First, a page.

Security researchers have uncovered another Spectre-style vulnerability in Intel chips that can pry secrets out from protected enclaves onboard the CPU.
The new vulnerability affects Intel’s SGX technology, which is designed to let applications running on a computer place your most sensitive data inside a virtual fortress. Data inside each enclave is supposed to be protected from alteration or access from outside programs such as malware, making it an ideal place to store information such as credit card records or your social security number.
However, security researchers have discovered that Intel’s SGX technology — found in the company’s Skylake and Kaby Lake processors — isn’t quite as impenetrable as previously thought. It can be broken down with a process called “speculative execution,” a performance-boosting feature found in most modern computer chips that can also be rigged to leak sensitive data out from your PC.
Intel’s SGX technology is actually supposed to prevent speculative execution-style attacks. However, the security researchers discovered a way to bypass the safeguards and create a “shadow copy” of any SGX enclave at an unprotected location of the computer’s CPU. Data inside the enclave can then be read, rendering the protections useless.
The security researchers have named the vulnerability Foreshadow, but their findings build upon previous research over the security dangers of speculative execution. In January, the tech industry publicized two separate flaws, named Spectre and Meltdown, that also exploit the same performance-boosting feature in modern computer chips to steal data from protected processes.
Why is speculative execution such a risk? The performance-boosting feature works by pre-loading computing instructions, which can cut down on load times. However, researchers realized you could also exploit this same process to pre-fetch sensitive data out from other programs. In the wrong hands, speculative execution could give hackers a new way to steal confidential data, such as passwords, from your computer via a piece of malware or even through the browser.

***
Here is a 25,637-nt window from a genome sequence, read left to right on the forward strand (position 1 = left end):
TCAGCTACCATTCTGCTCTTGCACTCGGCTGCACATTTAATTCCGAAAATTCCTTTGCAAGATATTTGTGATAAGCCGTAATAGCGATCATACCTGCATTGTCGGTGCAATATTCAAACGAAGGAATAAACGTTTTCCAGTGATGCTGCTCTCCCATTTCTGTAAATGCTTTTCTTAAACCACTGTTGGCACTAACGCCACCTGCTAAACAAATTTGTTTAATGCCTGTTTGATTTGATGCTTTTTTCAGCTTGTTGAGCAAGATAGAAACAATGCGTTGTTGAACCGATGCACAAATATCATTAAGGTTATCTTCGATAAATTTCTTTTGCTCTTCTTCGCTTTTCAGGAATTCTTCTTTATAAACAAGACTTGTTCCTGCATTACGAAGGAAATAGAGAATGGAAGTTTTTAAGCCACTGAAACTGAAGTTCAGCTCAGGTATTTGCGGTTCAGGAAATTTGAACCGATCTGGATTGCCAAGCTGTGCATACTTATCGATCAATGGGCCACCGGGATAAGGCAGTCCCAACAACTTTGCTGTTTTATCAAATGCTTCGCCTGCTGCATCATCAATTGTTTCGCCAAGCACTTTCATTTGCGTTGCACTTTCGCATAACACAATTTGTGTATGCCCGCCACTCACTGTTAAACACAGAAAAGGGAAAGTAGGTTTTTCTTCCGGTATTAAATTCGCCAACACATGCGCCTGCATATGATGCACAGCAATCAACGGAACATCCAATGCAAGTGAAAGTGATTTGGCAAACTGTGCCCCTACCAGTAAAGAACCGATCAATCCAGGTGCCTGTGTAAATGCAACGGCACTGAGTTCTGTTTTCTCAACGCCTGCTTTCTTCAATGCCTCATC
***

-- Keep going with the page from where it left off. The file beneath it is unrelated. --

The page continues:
The good news is that exploiting speculative execution isn’t easy. So far, the tech industry hasn’t reported any attacks leveraging Spectre, Meltdown or the recently discovered Foreshadow vulnerabilities. It’s far more likely that cybercriminals will stick with tried-and-true hacking methods, such as email phishing and password cracking, before attempting to weaponize the vulnerabilities.
Nevertheless, the newly-publicized Foreshadow flaw is still concerning. The researchers who’ve uncovered the vulnerability say it can also be leveraged to attack data centers by breaking the security boundaries between one client’s virtual machine and another. For instance, a hacker could use a variant of Foreshadow to log into a cloud service and potentially read memory from another user hosted on the same server. This particular Foreshadow variant goes beyond Intel chips with SGX technology, and affects all Core processors built over the last seven years.
How do you protect yourself? Intel is rolling out new patches on Tuesday that’ll work with previous updates for the Meltdown and Spectre to ward off the potential threat. Microsoft has also released patches to lessen the danger.
“Once systems are updated, we expect the risk to consumer and enterprise users running non-virtualized operating systems will be low,” Intel said in a statement. “This includes most of the data center installed base and the vast majority of PC clients. In these cases, we haven’t seen any meaningful performance impact from the above mitigations based on the benchmarks we’ve run on our test systems.”